e.g. FILENAME_0, FILENAME_1, etc.

When clustering trees, Phybin computes a complete all-to-all Robinson-Foulds distance matrix.
If a threshold distance (tree edit distance) is given, then a flat set of clusters
will be produced in files  Otherwise it produces a full dendogram (UNFINISHED).

Binning mode provides an especially quick-and-dirty form of clustering.
When running with the --bin option, only exactly equal trees are put in the same cluster.
Tree pre-processing still applies, however: for example collapsing short branches.

 * Currently phybin ignores input trees with the wrong number of taxa.
 * If given a directory as input phybin will assume all contained files are Newick trees.

Options include:

  -v       --verbose         print WARNINGS and other information (recommended at first)
  -V       --version         show version number
  -o DIR   --output=DIR      set directory to contain all output files (default "./phybin_out/")
       --selftest        run internal unit tests

			 ----------------------------- Clustering Options ------------------------------
       --bin             Use simple binning, the cheapest form of 'clustering'
       --single          Use single-linkage clustering (nearest neighbor)
       --complete        Use complete-linkage clustering (furthest neighbor)
       --UPGMA           Use Unweighted Pair Group Method (average linkage) - DEFAULT mode
       --editdist=DIST   Combine all clusters separated by DIST or less.  Report a flat list of clusters.
			 Irrespective of whether this is activated, a hierarchical clustering (dendogram.pdf) is produced.
			   Select Robinson-Foulds (symmetric difference) distance algorithm:
       --simple          use direct all-to-all comparison
       --hashrf          (default) use a variant of the HashRF algorithm for the distance matrix

			 ----------------------------- Visualization --------------------------------
  -g       --graphbins       use graphviz to produce .dot and .pdf output files
  -d       --drawbins        like -g, but open GUI windows to show each bin's tree
  -w       --view            for convenience, "view mode" simply displays input Newick files without binning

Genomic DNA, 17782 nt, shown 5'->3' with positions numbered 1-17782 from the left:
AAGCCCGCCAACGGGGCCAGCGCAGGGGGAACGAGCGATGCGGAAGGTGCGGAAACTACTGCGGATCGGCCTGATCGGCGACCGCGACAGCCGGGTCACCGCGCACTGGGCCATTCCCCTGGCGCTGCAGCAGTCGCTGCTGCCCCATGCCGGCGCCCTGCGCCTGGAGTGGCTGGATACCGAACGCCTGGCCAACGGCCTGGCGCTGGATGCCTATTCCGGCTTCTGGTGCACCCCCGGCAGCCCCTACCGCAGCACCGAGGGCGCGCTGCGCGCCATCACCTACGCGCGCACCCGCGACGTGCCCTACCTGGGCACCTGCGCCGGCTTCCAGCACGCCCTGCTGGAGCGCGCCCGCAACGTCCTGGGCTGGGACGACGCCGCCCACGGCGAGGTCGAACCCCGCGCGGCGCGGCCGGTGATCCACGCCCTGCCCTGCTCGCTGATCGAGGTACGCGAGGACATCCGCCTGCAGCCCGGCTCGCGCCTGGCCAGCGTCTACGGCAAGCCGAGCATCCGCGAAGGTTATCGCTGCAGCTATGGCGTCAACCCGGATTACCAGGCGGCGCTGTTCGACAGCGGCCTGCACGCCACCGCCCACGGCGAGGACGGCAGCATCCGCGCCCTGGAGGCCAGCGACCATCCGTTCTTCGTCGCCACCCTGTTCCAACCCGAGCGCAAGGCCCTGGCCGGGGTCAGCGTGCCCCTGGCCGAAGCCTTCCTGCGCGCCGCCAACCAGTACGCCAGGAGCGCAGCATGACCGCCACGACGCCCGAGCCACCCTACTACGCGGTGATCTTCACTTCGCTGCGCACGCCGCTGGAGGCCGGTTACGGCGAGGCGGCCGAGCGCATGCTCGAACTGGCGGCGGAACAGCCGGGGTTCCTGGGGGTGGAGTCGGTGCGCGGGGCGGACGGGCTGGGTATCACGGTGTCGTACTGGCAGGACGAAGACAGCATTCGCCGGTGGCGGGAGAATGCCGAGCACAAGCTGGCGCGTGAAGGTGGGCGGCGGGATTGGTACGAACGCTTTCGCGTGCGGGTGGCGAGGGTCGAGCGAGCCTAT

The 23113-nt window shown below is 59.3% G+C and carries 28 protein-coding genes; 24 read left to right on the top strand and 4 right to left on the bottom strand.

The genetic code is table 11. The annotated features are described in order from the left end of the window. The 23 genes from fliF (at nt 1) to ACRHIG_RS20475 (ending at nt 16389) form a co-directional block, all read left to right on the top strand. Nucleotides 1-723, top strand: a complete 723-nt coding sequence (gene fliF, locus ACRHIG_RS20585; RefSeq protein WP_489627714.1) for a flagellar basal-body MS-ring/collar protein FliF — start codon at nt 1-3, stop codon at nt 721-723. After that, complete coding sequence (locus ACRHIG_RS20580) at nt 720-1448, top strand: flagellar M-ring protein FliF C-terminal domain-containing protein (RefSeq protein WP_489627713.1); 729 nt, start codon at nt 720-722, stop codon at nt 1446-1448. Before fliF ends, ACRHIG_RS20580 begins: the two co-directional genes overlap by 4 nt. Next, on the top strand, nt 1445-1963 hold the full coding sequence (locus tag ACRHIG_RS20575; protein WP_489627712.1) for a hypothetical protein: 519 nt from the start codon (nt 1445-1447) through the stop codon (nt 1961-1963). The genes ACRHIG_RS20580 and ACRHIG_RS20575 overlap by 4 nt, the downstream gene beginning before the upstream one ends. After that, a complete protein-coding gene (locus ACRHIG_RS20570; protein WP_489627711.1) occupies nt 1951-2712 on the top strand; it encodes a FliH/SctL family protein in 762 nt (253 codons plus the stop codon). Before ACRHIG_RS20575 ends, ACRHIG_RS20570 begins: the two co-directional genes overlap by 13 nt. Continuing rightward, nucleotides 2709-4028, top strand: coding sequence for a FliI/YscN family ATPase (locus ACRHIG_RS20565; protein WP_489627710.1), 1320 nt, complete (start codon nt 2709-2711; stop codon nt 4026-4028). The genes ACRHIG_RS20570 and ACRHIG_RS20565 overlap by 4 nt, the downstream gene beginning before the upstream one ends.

--showtrees       Print (textual) tree topology inside the nodes of the dendrogram
       --highlight=FILE  Highlight nodes in the tree-of-trees (dendrogram) consistent with the.
			 given tree file.  Multiple highlights are permitted and use different colors.
       --interior        Show the consensus trees for interior nodes in the dendogram, rather than just points.

			 ---------------------------- Tree pre-processing -----------------------------
  -n NUM   --numtaxa=NUM     expect NUM taxa for this dataset
  -b LEN   --branchcut=LEN   collapse branches less than LEN

			 --------------------------- Extracting taxa names ----------------------------

  -p NUM   --nameprefix=NUM  Leaf names in the input Newick trees can be gene names, not taxa.
			 Then it is typical to extract taxa names from genes.  This option extracts
			 a prefix of NUM characters to serve as the taxa name.

  -s STR   --namesep=STR     An alternative to --nameprefix, STR provides a set of delimeter characters,
			 for example '-' or '0123456789'.  The taxa name is then a variable-length
			 prefix of each gene name up to but not including any character in STR.

  -m FILE  --namemap=FILE    Even once prefixes are extracted it may be necessary to use a lookup table
			 to compute taxa names, e.g. if multiple genes/plasmids map onto one taxa.
			 This option specifies a text file with find/replace entries of the form
			 "<string> <taxaname>", which are applied AFTER -s and -p.

			 --------------------------- Utility Modes ----------------------------
       --rfdist          print a Robinson Foulds distance matrix for the input trees
       --setdiff         for convenience, print the set difference between cluster*.txt files
       --print           simply print out a concise form of each input tree
       --printnorms      simply print out a concise and NORMALIZED form of each input tree
       --consensus       print a strict consensus tree for the inputs, then exit
       --matching        print a list of tree names that match any --highlight argument

Authors: Irene and Ryan Newton

Contact email: irnewton and rrnewton at indiana edu (with "at" and "dot" inserted).

Irene's and Ryan homepages.